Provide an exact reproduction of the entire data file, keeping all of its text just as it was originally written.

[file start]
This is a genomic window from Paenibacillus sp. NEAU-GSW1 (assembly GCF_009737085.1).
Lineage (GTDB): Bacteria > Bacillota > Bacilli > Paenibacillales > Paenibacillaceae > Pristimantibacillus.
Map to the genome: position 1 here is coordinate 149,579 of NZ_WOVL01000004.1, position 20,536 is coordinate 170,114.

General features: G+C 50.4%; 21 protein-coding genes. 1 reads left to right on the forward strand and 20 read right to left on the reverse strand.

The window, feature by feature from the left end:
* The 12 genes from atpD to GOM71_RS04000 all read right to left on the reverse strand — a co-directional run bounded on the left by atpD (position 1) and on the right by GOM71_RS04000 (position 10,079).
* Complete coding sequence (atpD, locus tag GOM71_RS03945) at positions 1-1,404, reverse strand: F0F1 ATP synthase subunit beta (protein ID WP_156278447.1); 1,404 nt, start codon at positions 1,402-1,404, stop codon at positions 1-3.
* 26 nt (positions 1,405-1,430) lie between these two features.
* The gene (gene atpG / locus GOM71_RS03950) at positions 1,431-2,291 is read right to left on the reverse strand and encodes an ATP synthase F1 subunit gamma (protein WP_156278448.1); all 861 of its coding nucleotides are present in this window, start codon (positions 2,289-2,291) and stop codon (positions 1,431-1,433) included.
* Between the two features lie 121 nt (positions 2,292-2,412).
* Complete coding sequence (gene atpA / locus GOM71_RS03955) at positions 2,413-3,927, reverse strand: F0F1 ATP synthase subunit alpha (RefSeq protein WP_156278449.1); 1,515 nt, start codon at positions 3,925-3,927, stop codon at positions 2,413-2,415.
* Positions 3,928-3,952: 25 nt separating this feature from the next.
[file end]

This is a genomic window from Paenibacillus sp. NEAU-GSW1 (assembly GCF_009737085.1).
Lineage (GTDB): Bacteria > Bacillota > Bacilli > Paenibacillales > Paenibacillaceae > Pristimantibacillus.
Map to the genome: position 1 here is coordinate 149,579 of NZ_WOVL01000004.1, position 20,536 is coordinate 170,114.

General features: G+C 50.4%; 21 protein-coding genes. 1 reads left to right on the forward strand and 20 read right to left on the reverse strand.

The window, feature by feature from the left end:
* The 12 genes from atpD to GOM71_RS04000 all read right to left on the reverse strand — a co-directional run bounded on the left by atpD (position 1) and on the right by GOM71_RS04000 (position 10,079).
* Complete coding sequence (atpD, locus tag GOM71_RS03945) at positions 1-1,404, reverse strand: F0F1 ATP synthase subunit beta (protein ID WP_156278447.1); 1,404 nt, start codon at positions 1,402-1,404, stop codon at positions 1-3.
* 26 nt (positions 1,405-1,430) lie between these two features.
* The gene (gene atpG / locus GOM71_RS03950) at positions 1,431-2,291 is read right to left on the reverse strand and encodes an ATP synthase F1 subunit gamma (protein WP_156278448.1); all 861 of its coding nucleotides are present in this window, start codon (positions 2,289-2,291) and stop codon (positions 1,431-1,433) included.
* Between the two features lie 121 nt (positions 2,292-2,412).
* Complete coding sequence (gene atpA / locus GOM71_RS03955) at positions 2,413-3,927, reverse strand: F0F1 ATP synthase subunit alpha (RefSeq protein WP_156278449.1); 1,515 nt, start codon at positions 3,925-3,927, stop codon at positions 2,413-2,415.
* Positions 3,928-3,952: 25 nt separating this feature from the next.